SIPTU Deputy General Secretary John King said: “Balloting for industrial action will begin on 29th August if there is no successful outcome to the talks on a review of the ‘Building Momentum’ agreement. The Workplace Relations Commission has invited the Public Service Committee of Congress to talks but the government side has said that it is not in a position to attend until the end of the month. While we have welcomed the invitation, we intend to continue the consultation process with our members and, in the absence of a set of proposals that can be put to our members, the ballots for industrial action will commence.”
The Public Services Committee of Congress invoked the provisions of the review clause in ‘Building Momentum’ on 11th March, 2022 when inflation was at 5.6% and when it was clear that the modest terms of the public service agreement, concluded in January 2021, were being completely eroded by the dramatic increase in the cost of living for workers. With inflation now running at 9.1%, union members are becoming increasingly frustrated at the Government’s failure to conclude an acceptable review of the pay terms of the Agreement.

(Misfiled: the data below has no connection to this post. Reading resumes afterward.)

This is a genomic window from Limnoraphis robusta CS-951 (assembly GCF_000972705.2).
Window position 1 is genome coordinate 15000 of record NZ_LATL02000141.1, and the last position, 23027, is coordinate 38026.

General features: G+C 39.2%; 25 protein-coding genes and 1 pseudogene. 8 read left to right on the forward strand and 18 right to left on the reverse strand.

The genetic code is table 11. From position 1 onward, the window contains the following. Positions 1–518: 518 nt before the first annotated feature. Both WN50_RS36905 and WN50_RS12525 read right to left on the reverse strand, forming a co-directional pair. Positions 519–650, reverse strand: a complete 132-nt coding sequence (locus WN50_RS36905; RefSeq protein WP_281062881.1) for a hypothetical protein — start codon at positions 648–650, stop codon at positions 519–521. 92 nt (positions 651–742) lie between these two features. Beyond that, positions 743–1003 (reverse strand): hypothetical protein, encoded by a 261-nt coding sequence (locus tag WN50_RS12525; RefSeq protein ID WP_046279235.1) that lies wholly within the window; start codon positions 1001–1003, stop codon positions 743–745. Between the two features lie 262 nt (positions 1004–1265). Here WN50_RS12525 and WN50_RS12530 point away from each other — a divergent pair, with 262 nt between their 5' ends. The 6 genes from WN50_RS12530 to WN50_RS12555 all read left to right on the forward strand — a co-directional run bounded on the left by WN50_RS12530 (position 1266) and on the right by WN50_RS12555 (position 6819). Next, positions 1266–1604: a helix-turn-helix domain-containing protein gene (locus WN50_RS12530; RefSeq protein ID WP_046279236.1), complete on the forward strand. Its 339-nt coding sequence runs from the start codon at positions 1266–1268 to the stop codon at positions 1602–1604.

SIPTU public service members to prepare for industrial action over Government failure to review Agreement
SIPTU members across the public service will commence a consultation exercise in advance of ballots for industrial action over the failure of the Government to conclude an acceptable review of the pay provisions of the ‘Building Momentum’ Public Service Agreement. The consultation will involve union members and activists in the health service, local government, education and the State sectors in the coming weeks.